Wednesday, 18 December 2013

Terrified of the Creepy Computer Cold Caller

Time reporter Zeke Miller argues with a cold caller - a computerised/automated "person" who seems to have some kind of identity crisis or a dogged assurance that she exists. This is utterly creepy and makes me never want to answer my phone again.






Tuesday, 17 December 2013

Trailer Trash: Kill the Rapist (2014)

The jury is out on whether this is going to be any good, but I really like the 'you decide' gimmick: call in to vote on whether the rapist should be ritually slaughtered! I would love to see the poll results, and I'm curious to see if the alternative end will be included as a DVD bonus (if it is even shot).

Men and Masculinities (16:5, 2013) and Film-Philosophy (17:1, 2013)

CoverTwo more journals have recently published their end-of-year issues. Men and Masculinities (16:5, 2013) contains a number of articles themed around medical issues (TOC below)



Accruing Masculinity Capital: Dominant and Hegemonic Masculinities in the 2004 Political Conventions
Sheryl Cunningham, David Domke, Kevin Coe, Anna Fahey and Nancy Van Leuven

Moving through Illness with Strong Backs and Soft Fronts: A Substantive Theory of Men’s Help-seeking during Cancer
Lisa M. Wenger

Using the Inequitable Gender Norms Scale and Associated HIV Risk Behaviors among Men at High Risk for HIV in Ghana and Tanzania
Dominick Shattuck, Holly Burke, Catalina Ramirez, Stacey Succop, Betsy Costenbader, John Dekyem Attafuah, Erasmus Mndeme, Jessie Mbwambo and Greg Guest

Glitter(Foot)ball Tactics: Negotiating Mainstream Gender Equality in Iceland
Mafalda Stasi and Adrienne Evans

Psychological Characteristics of Tunisian Infertile Men: A Research Note
Badii Amamou, Yousri El Kissi, Samir Hidar, Souhail Bannour, Khadija Ayoubi Idrissi, Hedi Khairi and Bechir Ben Hadj Ali




Film-Philosophy ISSN 1466-4615The new mammoth issue of Film Philosophy (17:1, 2013) is also available. The issue is comprised of 25 articles (see TOC below). From next year, the issue format is being abandoned in favour of a per-article publication system in order to avoid back-logging. For the time being, the journal is still not accepting new submissions.

The Facts Before Our Eyes: Wittgenstein and the  Film Noir  Investigator (1-18)
Keith Dromm

'How Can It Not Know What It Is?': Self and Other in Ridley Scott’s Blade Runner  (19-50)
Andrew Norris

Ghost in the Shell 2 , Technicity and the Subject (51-67)
Daniel Hourigan

Throne of Blood  and the Metaphysics of Tragedy (68-83)
Henry Somers-Hall

'That Man Behind the Curtain': Atheism and Belief in  The Wizard of Oz (84-95)
Justin Remes

Film Noir as  Point de Capiton :  Double Indemnity, Structure and Temporality (96-114)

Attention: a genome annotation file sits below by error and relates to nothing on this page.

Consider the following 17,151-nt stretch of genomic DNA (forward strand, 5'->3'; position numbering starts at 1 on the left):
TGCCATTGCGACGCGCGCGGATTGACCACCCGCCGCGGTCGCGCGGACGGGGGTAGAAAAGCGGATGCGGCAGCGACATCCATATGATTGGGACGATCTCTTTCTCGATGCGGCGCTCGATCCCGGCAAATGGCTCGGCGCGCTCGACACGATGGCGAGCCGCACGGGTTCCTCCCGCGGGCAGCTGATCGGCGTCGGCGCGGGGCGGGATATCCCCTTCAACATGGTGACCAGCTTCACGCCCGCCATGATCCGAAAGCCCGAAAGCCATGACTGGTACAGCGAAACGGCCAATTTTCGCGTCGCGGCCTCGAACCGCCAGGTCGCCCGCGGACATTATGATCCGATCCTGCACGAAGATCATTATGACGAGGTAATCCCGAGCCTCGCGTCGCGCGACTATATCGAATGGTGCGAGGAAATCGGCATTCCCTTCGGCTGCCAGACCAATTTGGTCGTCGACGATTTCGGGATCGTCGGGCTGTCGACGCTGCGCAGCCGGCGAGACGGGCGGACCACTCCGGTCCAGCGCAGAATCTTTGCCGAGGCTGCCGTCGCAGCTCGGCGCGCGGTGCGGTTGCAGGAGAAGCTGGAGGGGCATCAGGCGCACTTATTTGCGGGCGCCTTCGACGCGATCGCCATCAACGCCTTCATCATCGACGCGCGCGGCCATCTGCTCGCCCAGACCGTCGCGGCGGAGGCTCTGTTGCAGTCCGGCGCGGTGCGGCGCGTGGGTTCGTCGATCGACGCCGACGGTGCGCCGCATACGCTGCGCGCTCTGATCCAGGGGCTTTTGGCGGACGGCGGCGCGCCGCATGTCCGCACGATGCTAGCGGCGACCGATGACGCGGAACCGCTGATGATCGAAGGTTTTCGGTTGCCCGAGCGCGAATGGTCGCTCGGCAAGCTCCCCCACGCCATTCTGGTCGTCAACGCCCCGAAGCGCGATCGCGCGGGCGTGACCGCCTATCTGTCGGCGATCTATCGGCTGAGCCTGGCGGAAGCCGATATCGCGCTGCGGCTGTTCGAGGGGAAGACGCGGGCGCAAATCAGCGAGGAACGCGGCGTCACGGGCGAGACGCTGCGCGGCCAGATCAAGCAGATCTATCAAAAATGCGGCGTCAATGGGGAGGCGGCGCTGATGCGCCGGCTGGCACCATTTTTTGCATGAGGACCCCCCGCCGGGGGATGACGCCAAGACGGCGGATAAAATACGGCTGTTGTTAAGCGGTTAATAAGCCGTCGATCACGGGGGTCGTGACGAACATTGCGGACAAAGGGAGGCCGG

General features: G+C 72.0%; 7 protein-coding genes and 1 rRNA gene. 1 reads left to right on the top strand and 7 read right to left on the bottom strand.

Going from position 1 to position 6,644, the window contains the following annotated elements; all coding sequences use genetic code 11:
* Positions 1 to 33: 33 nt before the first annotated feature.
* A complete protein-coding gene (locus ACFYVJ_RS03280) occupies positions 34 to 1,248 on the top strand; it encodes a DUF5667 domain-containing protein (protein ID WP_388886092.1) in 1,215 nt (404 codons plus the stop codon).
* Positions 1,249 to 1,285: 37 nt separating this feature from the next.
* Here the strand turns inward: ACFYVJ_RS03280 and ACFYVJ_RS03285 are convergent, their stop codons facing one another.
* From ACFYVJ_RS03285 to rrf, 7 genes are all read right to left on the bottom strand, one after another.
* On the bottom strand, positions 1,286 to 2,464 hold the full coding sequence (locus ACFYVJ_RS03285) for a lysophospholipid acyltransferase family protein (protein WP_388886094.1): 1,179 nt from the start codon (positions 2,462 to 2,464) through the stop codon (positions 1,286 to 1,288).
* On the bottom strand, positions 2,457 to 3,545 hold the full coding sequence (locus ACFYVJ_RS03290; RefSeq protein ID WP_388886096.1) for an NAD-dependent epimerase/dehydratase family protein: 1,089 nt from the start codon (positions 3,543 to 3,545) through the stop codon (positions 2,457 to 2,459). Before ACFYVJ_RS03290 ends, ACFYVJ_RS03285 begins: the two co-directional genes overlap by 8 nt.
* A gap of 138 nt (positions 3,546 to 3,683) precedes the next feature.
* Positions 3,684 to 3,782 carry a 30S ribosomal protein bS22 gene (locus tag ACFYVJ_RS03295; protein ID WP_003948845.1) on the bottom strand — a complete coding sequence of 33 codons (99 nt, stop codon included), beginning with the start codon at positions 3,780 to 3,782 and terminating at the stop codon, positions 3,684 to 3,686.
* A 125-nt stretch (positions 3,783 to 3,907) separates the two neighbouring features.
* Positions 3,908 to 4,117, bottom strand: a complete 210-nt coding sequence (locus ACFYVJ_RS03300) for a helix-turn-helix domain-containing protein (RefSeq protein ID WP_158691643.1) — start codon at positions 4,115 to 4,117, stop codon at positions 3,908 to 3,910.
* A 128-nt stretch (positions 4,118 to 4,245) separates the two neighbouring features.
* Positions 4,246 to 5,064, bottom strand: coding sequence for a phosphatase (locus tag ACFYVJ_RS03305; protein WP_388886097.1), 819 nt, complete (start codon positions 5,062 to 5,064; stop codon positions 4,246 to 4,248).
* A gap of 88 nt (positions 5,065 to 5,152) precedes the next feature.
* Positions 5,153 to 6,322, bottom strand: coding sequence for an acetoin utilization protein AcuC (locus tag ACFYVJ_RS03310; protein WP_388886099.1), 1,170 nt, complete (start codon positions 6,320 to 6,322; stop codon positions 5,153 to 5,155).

Ben Tyrer

Shooting for Dead Time in Gus Van Sant's  Elephant  (115-133)
William Little

Bad Memories: Haneke with Locke on Personal Identity and Post-Colonial Guilt (134-153)
Justine McGill

‘Misfortune’s Image’: The Cinematic Representation of Trauma in Robert Bresson’s  Mouchette  (1967) (154-176)
Mark Cresswell, Zulfia Karimova

The Ister : Cinema's Interruption (177-192)
Linda Daley

Otherness and the Renewal of Freedom in Jarmusch's  Down by Law : A Levinasian and Arendtian Reading (193-211)
Mark Cauchi

Mimesis Reconsidered: Adorno and Tarkovsky  contra  Habermas (212-233)
Simon Mussell

Nietzsche and Bad Conscience on  Mosquito Coast  (234-244)
James Edward Gough, Sue Matheson

The Closure of the ‘Gold Window’: From ‘Camera-Eye’ to ‘Brain-Screen’ (245-264)
Morgan M Adamson

A New/Old Ontology of Film (265-280)
Rafe McGregor

Internal Needs, Endoxa and the Truth: An Aristotelian Approach to the Popular Screenplay (281-295)
Daniel McInerny

Extreme Makeover: Art and Morality in  The Shape of Things  (296-314)
Joseph H. Kupfer

‘Even the Ghost was more than one person’: Hauntology and Authenticity in Todd Haynes’  I’m Not There  (315-330)
Carolyn D'Cruz, Glenn D'Cruz

I’m Glad I’m Not Me: Subjective Dissolution, Schizoanalysis and Post-Structuralist Ethics in the Films of Todd Haynes (330-347)
Helen Darby

Truth, Autobiography and Documentary: Perspectivism in Nietzsche and Herzog (348-366)
Katrina Mitcheson

Left-over Spaces: The Cinema of the Dardenne Brothers (367-382)
Benoit Dillet, Tara Puri

Homeopathic Repetition and  Memories of Underdevelopment: The Dialectic of Subjective Experience and Objective Historical Forces (383-401)
Trevor James Cunnington

Charcoal Matter with Memory: Images of Movement, Time and Duration in the animated films of William Kentridge. (402-423)
David H. Fleming

The Philosophical Act of Seeing With One's Own Eyes: The Silent Films of Stan Brakhage (424-445)
James Michael Magrini

‘The Epidermis of Reality’: Artaud, the Material Body and Dreyer’s The Passion of Joan of Arc  (445-461)
Ros Murray
 

Monday, 16 December 2013

Torture Porn: Currently Half Price at Palgrave UK